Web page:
Murder and the Reasonable Man

Passion and Fear in the Criminal Courtroom

371 pages

October, 2007

ISBN: 9780814751169



Also available in



Part of the Critical America series


Cynthia Lee is Professor of Law at George Washington University School of Law, where she teaches Criminal Law, Criminal Procedure, and Professional Responsibility.

All books by Cynthia Lee

A man murders his wife after she has admitted her infidelity; another man kills an openly gay teammate after receiving a massage; a third man, white, goes for a jog in a “bad” neighborhood, carrying a pistol, and shoots an African American teenager who had his hands in his pockets. When brought before the criminal justice system, all three men argue that they should be found “not guilty”; the first two use the defense of provocation, while the third argues he used his gun in self-defense.

Drawing upon these and similar cases, Cynthia Lee shows how two well-established, traditional criminal law defenses—the doctrines of provocation and self-defense—enable majority-culture defendants to justify their acts of violence. While the reasonableness requirement, inherent in both defenses, is designed to allow community input and provide greater flexibility in legal decision-making, the requirement also allows majority-culture defendants to rely on dominant social norms, such as masculinity, heterosexuality, and race (i.e., racial stereotypes), to bolster their claims of reasonableness. At the same time, Lee examines other cases that demonstrate that the reasonableness requirement tends to exclude the perspectives of minorities, such as heterosexual women, gays and lesbians, and persons of color.

Murder and the Reasonable Man not only shows how largely invisible social norms and beliefs influence the outcomes of certain criminal cases, but goes further, suggesting three tentative legal reforms to address problems of bias and undue leniency. Ultimately, Lee cautions that the true solution lies in a change in social attitudes.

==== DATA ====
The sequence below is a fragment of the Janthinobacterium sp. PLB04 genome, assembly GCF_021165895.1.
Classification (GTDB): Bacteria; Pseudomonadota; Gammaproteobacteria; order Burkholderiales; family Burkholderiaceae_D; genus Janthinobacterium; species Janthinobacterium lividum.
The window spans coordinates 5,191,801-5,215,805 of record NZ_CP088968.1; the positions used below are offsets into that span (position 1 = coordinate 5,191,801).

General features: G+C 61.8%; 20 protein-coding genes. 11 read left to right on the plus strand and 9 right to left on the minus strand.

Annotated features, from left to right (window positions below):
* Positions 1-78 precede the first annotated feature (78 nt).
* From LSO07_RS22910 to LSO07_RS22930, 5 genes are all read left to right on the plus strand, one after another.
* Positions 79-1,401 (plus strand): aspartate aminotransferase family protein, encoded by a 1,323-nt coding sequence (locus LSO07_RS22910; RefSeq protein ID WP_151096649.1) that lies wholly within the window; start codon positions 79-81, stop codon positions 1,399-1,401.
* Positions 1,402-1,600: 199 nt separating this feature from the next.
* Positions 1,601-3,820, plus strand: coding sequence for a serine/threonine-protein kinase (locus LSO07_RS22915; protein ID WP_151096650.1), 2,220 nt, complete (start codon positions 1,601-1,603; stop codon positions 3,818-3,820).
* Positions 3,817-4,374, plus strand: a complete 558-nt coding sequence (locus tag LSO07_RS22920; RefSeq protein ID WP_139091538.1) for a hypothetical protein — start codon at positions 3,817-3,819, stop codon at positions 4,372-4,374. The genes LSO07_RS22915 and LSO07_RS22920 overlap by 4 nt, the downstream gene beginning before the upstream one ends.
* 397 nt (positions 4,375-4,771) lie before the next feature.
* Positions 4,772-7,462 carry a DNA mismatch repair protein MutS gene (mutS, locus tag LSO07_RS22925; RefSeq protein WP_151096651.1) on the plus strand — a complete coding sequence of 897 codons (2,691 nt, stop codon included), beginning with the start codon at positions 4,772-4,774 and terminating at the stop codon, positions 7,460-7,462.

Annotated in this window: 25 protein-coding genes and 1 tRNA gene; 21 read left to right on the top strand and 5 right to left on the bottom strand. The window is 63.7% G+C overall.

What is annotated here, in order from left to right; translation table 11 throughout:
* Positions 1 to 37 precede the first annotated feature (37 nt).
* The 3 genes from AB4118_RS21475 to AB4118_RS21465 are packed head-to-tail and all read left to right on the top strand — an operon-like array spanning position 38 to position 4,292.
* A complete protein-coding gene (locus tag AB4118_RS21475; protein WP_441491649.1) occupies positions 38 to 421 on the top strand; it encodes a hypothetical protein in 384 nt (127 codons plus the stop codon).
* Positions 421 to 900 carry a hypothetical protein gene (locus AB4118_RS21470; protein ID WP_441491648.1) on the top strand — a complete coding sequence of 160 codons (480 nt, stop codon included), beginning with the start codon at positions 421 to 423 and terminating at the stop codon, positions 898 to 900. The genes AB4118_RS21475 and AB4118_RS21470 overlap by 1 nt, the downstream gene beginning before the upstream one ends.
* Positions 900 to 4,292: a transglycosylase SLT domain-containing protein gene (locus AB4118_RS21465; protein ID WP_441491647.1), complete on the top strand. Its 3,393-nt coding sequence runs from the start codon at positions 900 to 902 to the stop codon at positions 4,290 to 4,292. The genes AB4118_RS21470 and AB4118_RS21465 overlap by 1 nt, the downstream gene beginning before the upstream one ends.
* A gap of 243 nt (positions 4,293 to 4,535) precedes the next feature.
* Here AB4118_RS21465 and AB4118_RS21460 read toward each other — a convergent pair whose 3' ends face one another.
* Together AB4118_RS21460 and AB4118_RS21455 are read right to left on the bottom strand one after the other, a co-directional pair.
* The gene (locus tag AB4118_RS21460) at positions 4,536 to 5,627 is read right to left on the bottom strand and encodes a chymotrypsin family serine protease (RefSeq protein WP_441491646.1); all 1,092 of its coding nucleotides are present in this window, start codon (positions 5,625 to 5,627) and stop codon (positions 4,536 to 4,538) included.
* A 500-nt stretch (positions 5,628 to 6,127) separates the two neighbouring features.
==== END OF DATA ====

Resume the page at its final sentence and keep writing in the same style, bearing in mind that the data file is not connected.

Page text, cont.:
• “Provocative and persuasive. In this well-written and meticulously documented book, Cynthia Lee demonstrates how the law has defined ‘reasonableness’ in criminal law to favor men against women, straight men against gay men, and whites against blacks. Lee’s synthesis of many seemingly different examples, with thoughtful responses to the various objections that might be raised, is legal scholarship that can make a difference in our social practices. This is a serious and compelling book that should lead to reform.”

    —Frank H. Wu, author of Yellow: Race in America beyond Black and White

  • “For Cynthia Lee, legal analysis is not a scholastic exercise in logical deduction or philosophical puzzle-solving, but a vivid form of social criticism. In relentlessly exposing the law's foundation in partisan social norms, she challenges the prevailing modes of legal scholarship as well as the prevailing understandings of voluntary manslaughter and self-defense doctrine. Murder and the Reasonable Man establishes Lee as one of the pre-eminent commentators on American criminal law.”

    —Dan Kahan, Professor of Law, Yale Law School

  • “Smart, insightful, and important, this book proves that the criminal justice system does not treat all persons equally—that the reasonable man is a man, and that men get away with murder, while women pay with their lives. Must reading for students of the law, gender studies, and all those who care about equal justice.”

    —Susan Estrich, Robert Kingsley Professor of Law and Political Science, University of Southern California, and author of Real Rape, Getting Away with Murder: How Politics is Destroying the Criminal Justice System

  • “Lee's book is a compelling and well-informed analysis of the issues raised when courts confront questions of reasonableness in high-profile, headline-grabbing cases.”


  • “Lee challenges readers to question the concept of 'reasonableness' and how it has been applied. . . Scholars, students, professionals and the educated public will appreciate the careful, well-documented argument and pertinent examples.”

    Library Journal